Excellent observation giyane
        Homing missiles. Great. Let’s spend billions on more of them.
        Perhaps instead of naming them after Native Americans and their weapons, it would be more accurate to name the next generation after Aboriginals and their hunting tools?

    • Rob Royston

      You have it ass backwards. Try “Why don’t the other MP’s wear their ID’s round their necks like the SNP and the rest of the security conscious world do?”

      • N_

        So in your view it’s because every MP in the SNP is more sensible than every MP who isn’t. Are they more sensible than their colleagues at Holyrood then, none of whom wear such ID? Perhaps Holyrood security is 10 times better than Westminster’s, so they don’t need to?

        BTW why do you use US spelling?

        I was only asking. It may be to do with Catalonia. It’s probably not because a) they’re the best MPs in the chamber, or b) the English made them do it.

    • jellybean

      I could be wrong N_ but it might possibly go back to some SNP MPs being refused entry into the speaking chambers by the door staff when they first got elected to Westminster a few years back on the grounds that they weren’t ”recognized” such is the coziness of the London bubble. They all wear their glaring yellow neck ID’s as a FY.

  • IMcK

    ‘As I have explained till I am blue in the face, the domestic law of the metropolitan country is utterly irrelevant to the legality of secession; the only determining factor is international recognition.‘

    Domestic law may be irrelevant [under international law] to the legality of secession but neither is secession authorised under international law. A seceding entity following a unilateral declaration of secession cannot therefore call upon international law to define the status of that entity. For example, the Shetlands could not declare secession and call upon international law to back a claim of ownership of oil/gas resources based upon normal state territorial waters (who knows what 3rd parties might back!). The same would apply to Scotland.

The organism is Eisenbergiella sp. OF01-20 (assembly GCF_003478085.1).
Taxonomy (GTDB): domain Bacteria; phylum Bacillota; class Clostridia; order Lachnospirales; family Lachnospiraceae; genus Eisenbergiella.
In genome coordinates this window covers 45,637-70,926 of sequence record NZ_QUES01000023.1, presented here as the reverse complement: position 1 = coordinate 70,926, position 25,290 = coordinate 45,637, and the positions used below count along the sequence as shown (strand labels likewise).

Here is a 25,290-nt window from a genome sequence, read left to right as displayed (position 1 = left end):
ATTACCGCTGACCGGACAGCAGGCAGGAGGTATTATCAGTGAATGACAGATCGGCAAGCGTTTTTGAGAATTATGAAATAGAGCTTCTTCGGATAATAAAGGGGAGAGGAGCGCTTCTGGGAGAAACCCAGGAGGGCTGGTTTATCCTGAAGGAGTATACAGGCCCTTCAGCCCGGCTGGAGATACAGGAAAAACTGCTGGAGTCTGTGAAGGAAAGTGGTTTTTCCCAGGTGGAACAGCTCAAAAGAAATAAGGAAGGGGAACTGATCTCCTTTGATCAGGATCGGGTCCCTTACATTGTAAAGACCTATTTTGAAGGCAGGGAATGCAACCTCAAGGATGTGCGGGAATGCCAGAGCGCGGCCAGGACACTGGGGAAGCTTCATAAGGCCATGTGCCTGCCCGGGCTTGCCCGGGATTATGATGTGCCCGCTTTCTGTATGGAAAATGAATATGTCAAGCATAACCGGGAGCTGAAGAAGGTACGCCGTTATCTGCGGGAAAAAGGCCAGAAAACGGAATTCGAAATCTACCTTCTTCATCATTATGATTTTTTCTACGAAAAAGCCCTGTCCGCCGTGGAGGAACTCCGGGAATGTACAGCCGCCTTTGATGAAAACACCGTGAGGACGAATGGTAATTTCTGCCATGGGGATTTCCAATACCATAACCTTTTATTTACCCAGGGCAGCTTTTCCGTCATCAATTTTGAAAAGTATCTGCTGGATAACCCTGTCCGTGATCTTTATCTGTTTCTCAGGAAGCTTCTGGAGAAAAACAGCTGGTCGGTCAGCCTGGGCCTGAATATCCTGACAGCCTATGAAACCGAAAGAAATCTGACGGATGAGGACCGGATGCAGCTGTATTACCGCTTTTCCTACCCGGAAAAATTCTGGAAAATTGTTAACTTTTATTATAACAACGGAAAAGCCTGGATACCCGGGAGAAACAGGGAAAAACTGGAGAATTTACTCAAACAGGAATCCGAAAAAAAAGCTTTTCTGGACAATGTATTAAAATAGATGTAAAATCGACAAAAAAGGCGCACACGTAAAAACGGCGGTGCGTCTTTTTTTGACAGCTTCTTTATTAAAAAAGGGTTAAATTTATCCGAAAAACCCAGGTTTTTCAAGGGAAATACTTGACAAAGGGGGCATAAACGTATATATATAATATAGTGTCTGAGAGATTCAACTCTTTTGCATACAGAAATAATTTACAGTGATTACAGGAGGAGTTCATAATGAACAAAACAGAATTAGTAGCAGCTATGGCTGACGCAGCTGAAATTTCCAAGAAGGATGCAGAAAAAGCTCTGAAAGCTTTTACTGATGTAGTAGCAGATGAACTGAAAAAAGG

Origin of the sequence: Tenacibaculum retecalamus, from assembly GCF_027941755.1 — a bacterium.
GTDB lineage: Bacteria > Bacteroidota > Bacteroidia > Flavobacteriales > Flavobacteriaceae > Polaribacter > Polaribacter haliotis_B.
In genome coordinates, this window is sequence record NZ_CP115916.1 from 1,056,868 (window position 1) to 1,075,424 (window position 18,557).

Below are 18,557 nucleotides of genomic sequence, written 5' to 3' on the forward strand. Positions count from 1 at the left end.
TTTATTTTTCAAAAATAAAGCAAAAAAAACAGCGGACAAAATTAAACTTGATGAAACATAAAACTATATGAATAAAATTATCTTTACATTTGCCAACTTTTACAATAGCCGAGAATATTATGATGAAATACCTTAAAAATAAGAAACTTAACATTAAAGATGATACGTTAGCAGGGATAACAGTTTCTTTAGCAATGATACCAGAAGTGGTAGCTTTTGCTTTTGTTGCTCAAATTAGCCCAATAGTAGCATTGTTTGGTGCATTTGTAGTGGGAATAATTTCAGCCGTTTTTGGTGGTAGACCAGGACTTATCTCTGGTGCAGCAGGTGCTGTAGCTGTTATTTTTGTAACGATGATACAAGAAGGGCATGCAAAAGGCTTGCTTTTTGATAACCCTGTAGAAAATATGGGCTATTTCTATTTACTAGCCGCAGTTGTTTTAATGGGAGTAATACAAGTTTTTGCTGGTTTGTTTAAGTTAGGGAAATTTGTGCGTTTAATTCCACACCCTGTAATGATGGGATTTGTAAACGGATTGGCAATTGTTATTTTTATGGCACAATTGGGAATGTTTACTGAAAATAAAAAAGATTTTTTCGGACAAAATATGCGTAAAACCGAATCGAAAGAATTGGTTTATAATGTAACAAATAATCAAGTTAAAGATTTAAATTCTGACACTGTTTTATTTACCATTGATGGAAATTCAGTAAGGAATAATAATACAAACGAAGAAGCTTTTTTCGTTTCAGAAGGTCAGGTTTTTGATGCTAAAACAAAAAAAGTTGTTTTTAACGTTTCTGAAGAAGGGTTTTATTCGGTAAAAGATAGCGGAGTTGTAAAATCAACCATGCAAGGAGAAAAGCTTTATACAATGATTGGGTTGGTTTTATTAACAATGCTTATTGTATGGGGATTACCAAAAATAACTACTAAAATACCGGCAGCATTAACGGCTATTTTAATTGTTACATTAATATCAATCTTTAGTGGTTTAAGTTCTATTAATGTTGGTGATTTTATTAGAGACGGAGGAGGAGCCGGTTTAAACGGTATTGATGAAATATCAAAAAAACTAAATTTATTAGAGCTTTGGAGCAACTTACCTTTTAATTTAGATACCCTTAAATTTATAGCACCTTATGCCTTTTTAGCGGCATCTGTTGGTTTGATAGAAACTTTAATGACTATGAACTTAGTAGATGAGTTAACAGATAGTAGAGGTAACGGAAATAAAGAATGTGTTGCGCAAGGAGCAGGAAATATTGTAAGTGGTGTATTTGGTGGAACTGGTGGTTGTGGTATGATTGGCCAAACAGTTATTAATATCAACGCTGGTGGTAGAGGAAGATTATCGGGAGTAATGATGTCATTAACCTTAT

Further, international law (or 3rd party recognition) cannot be used to declare the legality of a breach of a specific agreement between 2 partners, namely the founding Articles of Union. By contrast, I suspect that international law could be used to declare its illegality. The legal breaking of this agreement would require either:
    1) Agreement of both parties
    2) Demonstration that the agreement has been breached by the other party
    3) Demonstration that the agreement was invalid in the first place
    Unilateral and illegal secession would be at the risk of conflict.

    • craig Post author

      Frankly that is such a pile of sententious nonsense by somebody who has not the slightest notion of the law they are allegedly discussing, I am not going to bother to respond, other than to note you evidently did not read the article I linked to where the legal points are set out clearly.

  • Deb O'Nair

    Watching the Commons yesterday Hilary Benn (son of Tony Benn) gave way to Stephen Kinnock (son of Neil Kinnock). Next week they’ll be telling the country the Lords should be reformed to remove hereditary peerages. Having listened to the quality of the Brexit debate in the Lords yesterday one can only be left with the impression that it’s the Commons that needs reforming; it’s full of over entitled idiots, useless ideologues and corporate gangsters most of whom are incapable of understanding basic issues or even forming meaningful sentences.

  • JohninMK

    I still think that the financial savings of a hard Brexit could be used really constructively. Its not just the 39B and 1B or so a month till we actually leave, there is the little mentioned Import Duty that is paid on taxable imports to the UK that would flip from the EU pocketing it to our pockets. Its a lot of money we are forfeiting for a few months of easier trade.

    Elector bribery comes to mind, Cut 10B off income tax or something else like VAT.

    Potentially more interesting would be to replace and increase EU funding into Dublin to persuade them to leave as well. I am sure that they would do better in the British Isles trading block. I suspect the serious suggestion of this would quickly bring the EU to the negotiating table in a bit of a panic.

    • Al

      I cannot imagine the Irish agreeing to any proposition coming from London. That has never worked well for them.

  • Hatuey

    An open letter to Nicola Sturgeon.

    Dear Nicola,

    Events in the U.K. parliament tonight made it clear that the Brexit options have been dramatically reduced to two; some variation of May’s deal or crashing out without any sort of deal.